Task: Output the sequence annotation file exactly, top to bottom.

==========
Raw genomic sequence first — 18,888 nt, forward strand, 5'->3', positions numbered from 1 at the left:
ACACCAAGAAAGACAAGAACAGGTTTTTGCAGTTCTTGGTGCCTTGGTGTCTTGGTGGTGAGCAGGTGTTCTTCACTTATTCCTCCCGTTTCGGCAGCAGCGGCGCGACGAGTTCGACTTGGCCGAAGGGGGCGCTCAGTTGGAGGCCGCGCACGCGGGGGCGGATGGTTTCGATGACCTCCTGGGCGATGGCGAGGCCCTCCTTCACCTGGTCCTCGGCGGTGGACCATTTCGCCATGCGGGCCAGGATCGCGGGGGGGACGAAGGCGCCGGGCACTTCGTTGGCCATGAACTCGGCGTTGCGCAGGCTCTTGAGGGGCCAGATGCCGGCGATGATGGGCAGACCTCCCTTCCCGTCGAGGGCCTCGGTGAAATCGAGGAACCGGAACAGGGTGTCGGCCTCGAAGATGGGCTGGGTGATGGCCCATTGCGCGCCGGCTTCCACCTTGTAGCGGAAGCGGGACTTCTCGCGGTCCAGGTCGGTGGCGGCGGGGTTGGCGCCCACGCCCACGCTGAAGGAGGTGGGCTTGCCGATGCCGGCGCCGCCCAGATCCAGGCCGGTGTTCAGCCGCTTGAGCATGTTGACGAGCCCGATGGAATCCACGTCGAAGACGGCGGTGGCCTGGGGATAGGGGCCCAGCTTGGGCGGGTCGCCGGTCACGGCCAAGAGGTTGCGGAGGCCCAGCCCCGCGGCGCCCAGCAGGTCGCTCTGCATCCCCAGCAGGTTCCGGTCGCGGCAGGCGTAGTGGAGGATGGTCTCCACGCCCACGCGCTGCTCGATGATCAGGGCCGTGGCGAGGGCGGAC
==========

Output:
Raw genomic sequence first — 18,888 nt, forward strand, 5'->3', positions numbered from 1 at the left:
ACACCAAGAAAGACAAGAACAGGTTTTTGCAGTTCTTGGTGCCTTGGTGTCTTGGTGGTGAGCAGGTGTTCTTCACTTATTCCTCCCGTTTCGGCAGCAGCGGCGCGACGAGTTCGACTTGGCCGAAGGGGGCGCTCAGTTGGAGGCCGCGCACGCGGGGGCGGATGGTTTCGATGACCTCCTGGGCGATGGCGAGGCCCTCCTTCACCTGGTCCTCGGCGGTGGACCATTTCGCCATGCGGGCCAGGATCGCGGGGGGGACGAAGGCGCCGGGCACTTCGTTGGCCATGAACTCGGCGTTGCGCAGGCTCTTGAGGGGCCAGATGCCGGCGATGATGGGCAGACCTCCCTTCCCGTCGAGGGCCTCGGTGAAATCGAGGAACCGGAACAGGGTGTCGGCCTCGAAGATGGGCTGGGTGATGGCCCATTGCGCGCCGGCTTCCACCTTGTAGCGGAAGCGGGACTTCTCGCGGTCCAGGTCGGTGGCGGCGGGGTTGGCGCCCACGCCCACGCTGAAGGAGGTGGGCTTGCCGATGCCGGCGCCGCCCAGATCCAGGCCGGTGTTCAGCCGCTTGAGCATGTTGACGAGCCCGATGGAATCCACGTCGAAGACGGCGGTGGCCTGGGGATAGGGGCCCAGCTTGGGCGGGTCGCCGGTCACGGCCAAGAGGTTGCGGAGGCCCAGCCCCGCGGCGCCCAGCAGGTCGCTCTGCATCCCCAGCAGGTTCCGGTCGCGGCAGGCGTAGTGGAGGATGGTCTCCACGCCCACGCGCTGCTCGATGATCAGGGCCGTGGCGAGGGCGGAC